# Thread: WIP- unnamed fantasy world

1. ... not wanting to hijack the thread ...

Each plate has it's absolute Euler Pole, but they also have relative velocity to each other and that movement can also be shown with a single euler pole they share. Looking around, it seems to me the maths is terribly off-putting and I honestly don't think it's necessary at all.
(On a linear one dimension scale, relative velocity is easy to understand, A moves at 10km/h and B at 11 km/h in the same direction, 1 hour later, B will be 1 km ahead of A, thus, their relative velocity is 1km/h)

As I wrote on another thread, the rotational movement around a point can only be properly shown with stereographic projections of the map. Hence, an equirectangular projection like the one you are showing, ascanius isn't appropriate to figure out the movement at the poles (something I suspect you found out already). Like groovey suggested, use G.projector to transform your map.

2. Originally Posted by Pixie
... not wanting to hijack the thread ...

Each plate has it's absolute Euler Pole, but they also have relative velocity to each other and that movement can also be shown with a single euler pole they share. Looking around, it seems to me the maths is terribly off-putting and I honestly don't think it's necessary at all.
(On a linear one dimension scale, relative velocity is easy to understand, A moves at 10km/h and B at 11 km/h in the same direction, 1 hour later, B will be 1 km ahead of A, thus, their relative velocity is 1km/h)

As I wrote on another thread, the rotational movement around a point can only be properly shown with stereographic projections of the map. Hence, an equirectangular projection like the one you are showing, ascanius isn't appropriate to figure out the movement at the poles (something I suspect you found out already). Like groovey suggested, use G.projector to transform your map.
Yeah I'm reworking the map. Getting lines to 'line up' on the stereographic projection on G.projector is a pain. I started to draw, check, rework, rinse and repeat. I'm going to try using 360 degrees of a circle to line up everything instead, when in doubt use math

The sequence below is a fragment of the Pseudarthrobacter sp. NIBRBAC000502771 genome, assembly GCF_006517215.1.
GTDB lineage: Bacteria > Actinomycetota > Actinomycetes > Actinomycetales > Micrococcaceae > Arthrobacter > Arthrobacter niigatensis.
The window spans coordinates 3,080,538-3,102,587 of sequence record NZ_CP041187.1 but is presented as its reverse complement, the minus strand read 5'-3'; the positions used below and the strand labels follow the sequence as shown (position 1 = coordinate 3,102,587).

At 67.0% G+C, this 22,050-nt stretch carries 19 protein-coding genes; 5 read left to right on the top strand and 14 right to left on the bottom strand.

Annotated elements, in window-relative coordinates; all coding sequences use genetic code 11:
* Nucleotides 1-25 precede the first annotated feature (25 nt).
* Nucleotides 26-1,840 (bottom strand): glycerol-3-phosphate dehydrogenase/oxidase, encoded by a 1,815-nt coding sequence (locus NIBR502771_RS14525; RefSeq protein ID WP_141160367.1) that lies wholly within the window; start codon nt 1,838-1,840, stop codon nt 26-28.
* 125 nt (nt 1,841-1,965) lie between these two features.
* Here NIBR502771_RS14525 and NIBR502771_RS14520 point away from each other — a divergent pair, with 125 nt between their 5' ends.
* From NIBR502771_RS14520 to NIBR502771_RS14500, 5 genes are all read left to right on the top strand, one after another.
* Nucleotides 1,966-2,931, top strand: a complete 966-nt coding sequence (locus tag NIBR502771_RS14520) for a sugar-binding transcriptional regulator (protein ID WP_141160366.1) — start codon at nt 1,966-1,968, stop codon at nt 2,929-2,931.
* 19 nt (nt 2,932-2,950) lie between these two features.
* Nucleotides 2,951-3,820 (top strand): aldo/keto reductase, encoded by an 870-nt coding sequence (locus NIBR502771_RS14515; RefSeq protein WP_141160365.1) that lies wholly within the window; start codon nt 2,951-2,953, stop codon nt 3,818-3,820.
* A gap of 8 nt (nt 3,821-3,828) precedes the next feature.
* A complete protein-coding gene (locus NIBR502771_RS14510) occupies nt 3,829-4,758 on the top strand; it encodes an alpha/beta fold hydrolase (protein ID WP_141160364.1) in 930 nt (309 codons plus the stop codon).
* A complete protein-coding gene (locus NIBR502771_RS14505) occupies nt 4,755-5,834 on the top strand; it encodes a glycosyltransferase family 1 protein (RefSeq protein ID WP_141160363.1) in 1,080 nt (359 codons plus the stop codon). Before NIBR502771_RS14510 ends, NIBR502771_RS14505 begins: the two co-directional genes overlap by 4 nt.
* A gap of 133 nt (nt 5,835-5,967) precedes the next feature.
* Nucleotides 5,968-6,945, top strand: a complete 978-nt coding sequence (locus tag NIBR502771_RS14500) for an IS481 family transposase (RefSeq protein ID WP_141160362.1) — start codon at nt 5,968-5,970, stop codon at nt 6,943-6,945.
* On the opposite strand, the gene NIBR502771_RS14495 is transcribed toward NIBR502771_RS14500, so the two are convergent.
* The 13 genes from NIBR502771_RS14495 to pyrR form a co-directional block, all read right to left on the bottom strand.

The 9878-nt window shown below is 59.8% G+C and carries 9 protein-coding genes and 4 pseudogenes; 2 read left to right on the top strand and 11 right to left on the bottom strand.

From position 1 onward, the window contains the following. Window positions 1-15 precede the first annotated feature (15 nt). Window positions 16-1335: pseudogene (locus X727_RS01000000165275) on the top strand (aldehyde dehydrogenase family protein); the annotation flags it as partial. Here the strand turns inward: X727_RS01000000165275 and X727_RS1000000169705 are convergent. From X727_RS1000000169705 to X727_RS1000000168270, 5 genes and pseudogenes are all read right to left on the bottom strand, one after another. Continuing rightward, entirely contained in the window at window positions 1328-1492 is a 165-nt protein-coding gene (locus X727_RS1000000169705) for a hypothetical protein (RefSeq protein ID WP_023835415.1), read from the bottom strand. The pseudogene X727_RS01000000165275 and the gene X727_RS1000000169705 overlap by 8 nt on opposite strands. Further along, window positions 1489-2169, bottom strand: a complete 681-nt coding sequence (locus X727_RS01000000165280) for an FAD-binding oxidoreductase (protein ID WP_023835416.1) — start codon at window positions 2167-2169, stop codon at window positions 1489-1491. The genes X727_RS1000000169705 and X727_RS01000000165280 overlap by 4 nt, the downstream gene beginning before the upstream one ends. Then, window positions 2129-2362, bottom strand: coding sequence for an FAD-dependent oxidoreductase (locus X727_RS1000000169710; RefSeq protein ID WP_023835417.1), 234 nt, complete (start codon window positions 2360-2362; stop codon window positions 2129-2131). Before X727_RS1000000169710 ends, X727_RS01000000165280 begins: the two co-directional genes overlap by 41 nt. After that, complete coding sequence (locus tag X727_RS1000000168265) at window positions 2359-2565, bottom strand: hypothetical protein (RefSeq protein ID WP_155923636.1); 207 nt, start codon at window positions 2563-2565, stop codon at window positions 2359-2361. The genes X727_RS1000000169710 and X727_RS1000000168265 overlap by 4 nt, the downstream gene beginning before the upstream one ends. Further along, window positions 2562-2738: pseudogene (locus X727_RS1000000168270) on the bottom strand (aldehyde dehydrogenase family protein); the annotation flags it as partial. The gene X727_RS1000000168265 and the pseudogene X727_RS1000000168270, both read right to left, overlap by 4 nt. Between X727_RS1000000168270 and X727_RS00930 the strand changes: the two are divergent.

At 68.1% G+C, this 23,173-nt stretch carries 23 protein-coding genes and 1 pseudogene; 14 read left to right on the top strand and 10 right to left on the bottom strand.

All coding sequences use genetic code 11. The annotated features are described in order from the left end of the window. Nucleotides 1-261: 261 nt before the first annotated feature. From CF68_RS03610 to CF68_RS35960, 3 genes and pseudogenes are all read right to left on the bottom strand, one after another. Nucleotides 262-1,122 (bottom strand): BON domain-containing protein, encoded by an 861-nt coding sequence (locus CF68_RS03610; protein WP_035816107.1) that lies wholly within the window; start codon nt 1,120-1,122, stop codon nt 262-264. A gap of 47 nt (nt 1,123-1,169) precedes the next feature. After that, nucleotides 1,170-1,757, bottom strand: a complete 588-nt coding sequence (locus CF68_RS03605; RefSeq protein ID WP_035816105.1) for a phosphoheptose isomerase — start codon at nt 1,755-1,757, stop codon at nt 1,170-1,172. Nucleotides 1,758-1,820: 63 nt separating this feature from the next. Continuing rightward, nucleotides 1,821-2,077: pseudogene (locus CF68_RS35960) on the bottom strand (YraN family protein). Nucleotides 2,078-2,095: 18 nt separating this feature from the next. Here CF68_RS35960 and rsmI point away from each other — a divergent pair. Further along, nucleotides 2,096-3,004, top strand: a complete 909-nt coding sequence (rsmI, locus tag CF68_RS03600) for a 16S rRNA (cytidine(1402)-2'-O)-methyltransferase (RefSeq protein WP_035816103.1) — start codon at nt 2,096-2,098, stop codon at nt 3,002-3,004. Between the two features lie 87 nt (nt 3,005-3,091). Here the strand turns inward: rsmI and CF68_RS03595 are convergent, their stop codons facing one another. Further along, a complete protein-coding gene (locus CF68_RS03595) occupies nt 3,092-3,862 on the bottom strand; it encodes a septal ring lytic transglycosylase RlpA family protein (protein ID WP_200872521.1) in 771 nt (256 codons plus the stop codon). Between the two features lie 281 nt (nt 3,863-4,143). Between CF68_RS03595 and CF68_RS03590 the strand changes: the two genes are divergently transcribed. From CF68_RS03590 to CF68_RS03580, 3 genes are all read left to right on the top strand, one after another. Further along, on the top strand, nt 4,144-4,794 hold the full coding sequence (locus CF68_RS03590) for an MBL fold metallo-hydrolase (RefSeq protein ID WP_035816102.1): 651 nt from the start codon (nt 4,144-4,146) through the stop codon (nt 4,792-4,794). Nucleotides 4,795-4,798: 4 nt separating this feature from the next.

Thanks for the info bye the way

3. Yes, I found it a pain too to make the lines "line up" and having to check each time on G. Projector, so what I did was create a layer with a simple 100% straight line cutting through the whole image, and then I'd place the straight line where I felt I wanted the two points meet, so I would have a visual guide to know where the lines in both sides had to end to meet in the projection. It made it much easier.

4. ## Ok here is an update.

Ok I redid the entire map and fixed the poles. It looks weird drawing long horizontal lines at the poles while keeping the shapes globular nearer the equator. I think I got a nice shaped plates, I hope.

below are 6 images showing 360 degrees, along with 90 degrees of the poles.

starting at 0 degrees latitude going to 270 degrees

The poles starting with the north first then south second.

Lastly the flat projection with divergent boundaries and one with the general plate movements.

Now I have a few questions. there are three areas I am unsure about, areas A,B, and plate 15. I read this and subsequent posts WIP: unnamed Earh-like planet which leads me to believe such things are possible, maybe not with plate 15. But I don't know if these spots are in fact possible nor am I sure what would be happening here if they were. Area B also assumes that a divergent boundary can form along continental crust which I don't know if it is possible. With plate 15 I don't know what would be happening here, what would be the general direction much less if it is possible to have divergent boundaries along two opposite sides of continental crust. It would seem that the plate would get squished. I think most of this is easily changed so no worries if I'm being unrealistic.

Also do you think there is a good mix of sizes small medium and big.

Thanks for all the help and advice.

Edit: Is it possible to change the thread title to WIP -unnamed fantasy world? Or should I just start a new thread?

5. From where I stand, your plate movements seem quite ok. But I wonder how you will turn this 100% continental/100% oceanic crust system into a land map - that will be the key. Size wise the map is nice too, although I think you don't need so many ridges and trenches in the middle of the central ocean - but maybe that was the only way to make it work. As for areas A and B, I think you can get away with it, as long as you place the adequate indonesian / caribbean archipelagos as well as some arc-chains.